I think a lot of people imagine what it might be like to have a different career. I suspect a lot of those daydreams are about careers that have glamour-potential, like being a musician or an author. One of the not-quite-as-glamorous career paths I imagine is working in the tech field.
I have a lot of friends who are programmers, web developers, and other related jobs for which I don’t have the proper titles. My brother’s job in college was as a programmer. He didn’t have to come in at a set time, could wear shorts, and sometimes worked really late at night – very different from my summertime temp position as a receptionist. It intrigued me at the time and the field still does today.
Why? I see two main reasons.
First, I was never going to be an astronaut, or a painter, or a scientist that made an amazing discovery. But I have always loved computers. I enjoyed going to computer camp when I was a kid (yes, that was a thing when I was a kid). It’s a more realistic alternate reality than some options.
Second, I’m kind-of fascinated with company cultures. Different fields require different cultures, from the work they do to the needs of the people frequently found in those professions. Obvious statement. But in the areas that are a little more gray, from larger ideas like unlimited vacation time to smaller changes such as having food in the refrigerator or encouraging people to get up from their desks and walk around during the day, I find it fascinating to see what different companies do and what those company’s employees appreciate. Tech firms are a gold mine for observing similar but different company cultures.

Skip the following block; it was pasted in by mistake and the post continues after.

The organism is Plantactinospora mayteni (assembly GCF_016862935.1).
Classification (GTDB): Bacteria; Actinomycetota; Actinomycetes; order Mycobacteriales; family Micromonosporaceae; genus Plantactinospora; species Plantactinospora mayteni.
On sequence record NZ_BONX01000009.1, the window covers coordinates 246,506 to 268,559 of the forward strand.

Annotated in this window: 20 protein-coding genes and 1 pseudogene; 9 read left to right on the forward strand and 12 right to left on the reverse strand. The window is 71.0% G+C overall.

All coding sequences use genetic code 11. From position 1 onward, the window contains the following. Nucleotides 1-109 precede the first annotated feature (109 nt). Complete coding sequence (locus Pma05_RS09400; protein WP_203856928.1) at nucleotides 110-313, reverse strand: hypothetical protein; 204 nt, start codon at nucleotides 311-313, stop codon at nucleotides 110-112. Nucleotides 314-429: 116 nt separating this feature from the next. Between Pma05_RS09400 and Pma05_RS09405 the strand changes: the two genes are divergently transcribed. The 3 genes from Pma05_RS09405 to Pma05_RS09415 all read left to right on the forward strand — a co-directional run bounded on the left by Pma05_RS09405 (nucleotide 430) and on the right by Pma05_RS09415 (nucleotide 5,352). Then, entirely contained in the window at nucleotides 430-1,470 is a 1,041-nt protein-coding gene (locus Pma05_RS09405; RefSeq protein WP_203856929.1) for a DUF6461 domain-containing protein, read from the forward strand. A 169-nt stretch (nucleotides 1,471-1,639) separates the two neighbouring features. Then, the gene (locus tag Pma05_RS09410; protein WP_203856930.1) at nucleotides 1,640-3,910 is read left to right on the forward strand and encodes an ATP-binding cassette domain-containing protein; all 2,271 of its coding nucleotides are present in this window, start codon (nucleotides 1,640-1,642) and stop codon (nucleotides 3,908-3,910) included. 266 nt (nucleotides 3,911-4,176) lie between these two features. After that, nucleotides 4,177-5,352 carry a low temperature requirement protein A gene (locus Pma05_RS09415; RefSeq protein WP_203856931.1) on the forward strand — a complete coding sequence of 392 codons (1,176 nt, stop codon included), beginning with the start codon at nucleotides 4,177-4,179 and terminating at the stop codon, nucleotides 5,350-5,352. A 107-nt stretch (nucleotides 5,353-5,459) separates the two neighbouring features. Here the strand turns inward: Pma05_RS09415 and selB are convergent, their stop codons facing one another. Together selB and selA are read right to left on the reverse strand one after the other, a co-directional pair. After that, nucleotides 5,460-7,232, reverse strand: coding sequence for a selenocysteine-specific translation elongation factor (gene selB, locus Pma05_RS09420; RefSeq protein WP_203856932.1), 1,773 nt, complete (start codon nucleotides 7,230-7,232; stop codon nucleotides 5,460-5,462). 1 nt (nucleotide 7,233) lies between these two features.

Why all the chatter about this today? Last night I got to meet a Twitter buddy in real life. She works at a technology company in the Twin Cities that had caught my attention for a variety of reasons related to everything I said above. I originally followed her through the magic of internet connections, unrelated to where she worked – that was a fun bonus. Last night I mentioned my enthusiasm for the company during our conversation. This morning I realized that might have been an odd thing to say. I work in a historic house and I’m used to people being enthusiastic about it. But I suspect most people who aren’t in the tech industry don’t pay a lot of attention to individual companies and become fans of them. I do. Maybe someday I’ll work for a tech company. Maybe not. In the meantime, I’m grateful for all the fans of comedy, dance, and history that I rely on so I can pay my bills and pursue my passions. I’m happy to be a fan for another type of work.
Looking at it from a different perspective, maybe it IS closer to an alternate reality than an imaginary life. I love performing, but most of my work is behind-the-scenes at museums, theaters, and concerts. Jobs that few people see but that are essential to making the whole thing work. Computer programming, using the term in its broadest definition, is the behind-the-scenes job of the modern world. As my life and my jobs involve more work with “new media,” I get to spend more time learning the nitty-gritty details. I’m coming to it from one direction, but maybe in the alternate reality version I would arrive at a similar point from a different path.
Now we just wait and see what happens next.